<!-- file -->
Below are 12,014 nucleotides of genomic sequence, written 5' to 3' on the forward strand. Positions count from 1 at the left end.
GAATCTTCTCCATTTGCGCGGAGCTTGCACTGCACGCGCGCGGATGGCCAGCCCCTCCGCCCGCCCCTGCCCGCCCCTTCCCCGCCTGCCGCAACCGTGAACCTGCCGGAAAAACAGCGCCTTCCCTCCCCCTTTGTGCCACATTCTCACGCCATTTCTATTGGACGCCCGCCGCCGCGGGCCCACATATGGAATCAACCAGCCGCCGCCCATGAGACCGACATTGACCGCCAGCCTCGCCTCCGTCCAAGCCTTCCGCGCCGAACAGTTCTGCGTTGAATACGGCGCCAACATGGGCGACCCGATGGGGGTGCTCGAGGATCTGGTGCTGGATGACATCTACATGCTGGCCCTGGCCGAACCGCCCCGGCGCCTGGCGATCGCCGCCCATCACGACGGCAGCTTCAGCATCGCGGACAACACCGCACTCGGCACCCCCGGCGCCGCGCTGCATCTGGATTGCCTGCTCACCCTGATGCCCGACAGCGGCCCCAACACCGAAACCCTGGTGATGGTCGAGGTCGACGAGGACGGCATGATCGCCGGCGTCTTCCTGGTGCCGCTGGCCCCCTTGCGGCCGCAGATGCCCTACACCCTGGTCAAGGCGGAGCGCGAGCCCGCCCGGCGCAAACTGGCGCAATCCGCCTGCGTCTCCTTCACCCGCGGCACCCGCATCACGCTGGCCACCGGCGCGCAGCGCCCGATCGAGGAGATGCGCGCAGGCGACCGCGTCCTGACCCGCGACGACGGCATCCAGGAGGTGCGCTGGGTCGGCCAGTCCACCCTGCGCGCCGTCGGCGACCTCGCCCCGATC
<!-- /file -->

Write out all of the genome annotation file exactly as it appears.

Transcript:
Below are 12,014 nucleotides of genomic sequence, written 5' to 3' on the forward strand. Positions count from 1 at the left end.
GAATCTTCTCCATTTGCGCGGAGCTTGCACTGCACGCGCGCGGATGGCCAGCCCCTCCGCCCGCCCCTGCCCGCCCCTTCCCCGCCTGCCGCAACCGTGAACCTGCCGGAAAAACAGCGCCTTCCCTCCCCCTTTGTGCCACATTCTCACGCCATTTCTATTGGACGCCCGCCGCCGCGGGCCCACATATGGAATCAACCAGCCGCCGCCCATGAGACCGACATTGACCGCCAGCCTCGCCTCCGTCCAAGCCTTCCGCGCCGAACAGTTCTGCGTTGAATACGGCGCCAACATGGGCGACCCGATGGGGGTGCTCGAGGATCTGGTGCTGGATGACATCTACATGCTGGCCCTGGCCGAACCGCCCCGGCGCCTGGCGATCGCCGCCCATCACGACGGCAGCTTCAGCATCGCGGACAACACCGCACTCGGCACCCCCGGCGCCGCGCTGCATCTGGATTGCCTGCTCACCCTGATGCCCGACAGCGGCCCCAACACCGAAACCCTGGTGATGGTCGAGGTCGACGAGGACGGCATGATCGCCGGCGTCTTCCTGGTGCCGCTGGCCCCCTTGCGGCCGCAGATGCCCTACACCCTGGTCAAGGCGGAGCGCGAGCCCGCCCGGCGCAAACTGGCGCAATCCGCCTGCGTCTCCTTCACCCGCGGCACCCGCATCACGCTGGCCACCGGCGCGCAGCGCCCGATCGAGGAGATGCGCGCAGGCGACCGCGTCCTGACCCGCGACGACGGCATCCAGGAGGTGCGCTGGGTCGGCCAGTCCACCCTGCGCGCCGTCGGCGACCTCGCCCCGATC